I know there were many that were dissing Singapore Government’s investment in Merrill Lynch and bailing out other banks, but here is a counter argument that its actually doing better than our portfolios if we were indexers:
The FT says today that the government of Singapore’s $23-a-share investment in Merrill Lynch was worth just $12.10 per share at the end of 2008, a drop of 47%. A paper loss of more than $2 billion is tough for any investor to swallow, but for a stake in an investment bank bought at the end of 2007, this is actually an impressive outperformance.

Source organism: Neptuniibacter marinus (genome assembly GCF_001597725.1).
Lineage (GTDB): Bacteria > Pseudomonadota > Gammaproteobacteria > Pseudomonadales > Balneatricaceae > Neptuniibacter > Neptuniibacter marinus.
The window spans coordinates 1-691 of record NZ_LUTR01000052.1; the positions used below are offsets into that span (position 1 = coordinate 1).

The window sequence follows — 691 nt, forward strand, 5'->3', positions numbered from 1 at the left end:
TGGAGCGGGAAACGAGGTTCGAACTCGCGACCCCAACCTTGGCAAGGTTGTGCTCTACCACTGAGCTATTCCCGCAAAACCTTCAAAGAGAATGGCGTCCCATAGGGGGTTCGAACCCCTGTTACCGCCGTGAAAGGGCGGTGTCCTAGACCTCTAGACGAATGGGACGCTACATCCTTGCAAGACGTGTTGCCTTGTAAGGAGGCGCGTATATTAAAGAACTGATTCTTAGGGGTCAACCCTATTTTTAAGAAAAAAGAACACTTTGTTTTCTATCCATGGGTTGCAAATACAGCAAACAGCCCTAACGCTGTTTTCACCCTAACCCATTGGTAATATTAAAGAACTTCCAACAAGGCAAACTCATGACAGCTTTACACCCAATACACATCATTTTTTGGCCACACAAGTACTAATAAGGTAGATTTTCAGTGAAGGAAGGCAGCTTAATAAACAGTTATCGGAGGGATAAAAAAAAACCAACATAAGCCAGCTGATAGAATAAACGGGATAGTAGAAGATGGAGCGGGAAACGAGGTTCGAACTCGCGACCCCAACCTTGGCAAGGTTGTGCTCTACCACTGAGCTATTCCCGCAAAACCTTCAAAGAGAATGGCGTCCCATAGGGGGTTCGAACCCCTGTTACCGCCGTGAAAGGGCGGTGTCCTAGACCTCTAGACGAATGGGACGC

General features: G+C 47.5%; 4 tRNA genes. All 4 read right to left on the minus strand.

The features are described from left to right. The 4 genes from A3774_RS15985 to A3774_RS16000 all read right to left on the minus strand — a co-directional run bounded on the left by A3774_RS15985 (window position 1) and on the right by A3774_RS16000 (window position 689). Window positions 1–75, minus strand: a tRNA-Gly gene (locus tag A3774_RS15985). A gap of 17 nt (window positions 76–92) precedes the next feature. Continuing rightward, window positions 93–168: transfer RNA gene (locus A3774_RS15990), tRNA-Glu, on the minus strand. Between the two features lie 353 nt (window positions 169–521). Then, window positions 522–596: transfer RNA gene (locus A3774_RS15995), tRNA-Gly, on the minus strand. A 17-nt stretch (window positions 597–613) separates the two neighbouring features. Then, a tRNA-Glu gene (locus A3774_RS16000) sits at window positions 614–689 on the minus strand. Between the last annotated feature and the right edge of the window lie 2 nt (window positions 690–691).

Obviously, a stake in Bear Stearns or Lehman would be worth much less. But look at Morgan Stanley, which fell from $53.11 to $16.04 during the course of 2008, a fall of 70%. Even Goldman Sachs fell from $215.05 to $84.39: a fall of 61%.
What’s more, it’s unclear where the $12.10 figure comes from: as the NYT notes, Merrill shares actually closed at $15.83 apiece on the last day of the year. Which would put Singapore’s Merrill loss at 31%, significantly outperforming the S&P 500.
So yes, Singapore lost money on its Merrill deal. But in the annals of bad banking investments, this one’s quite a small mistake, in comparison to say Texas Pacific’s recapitalization of Washington Mutual.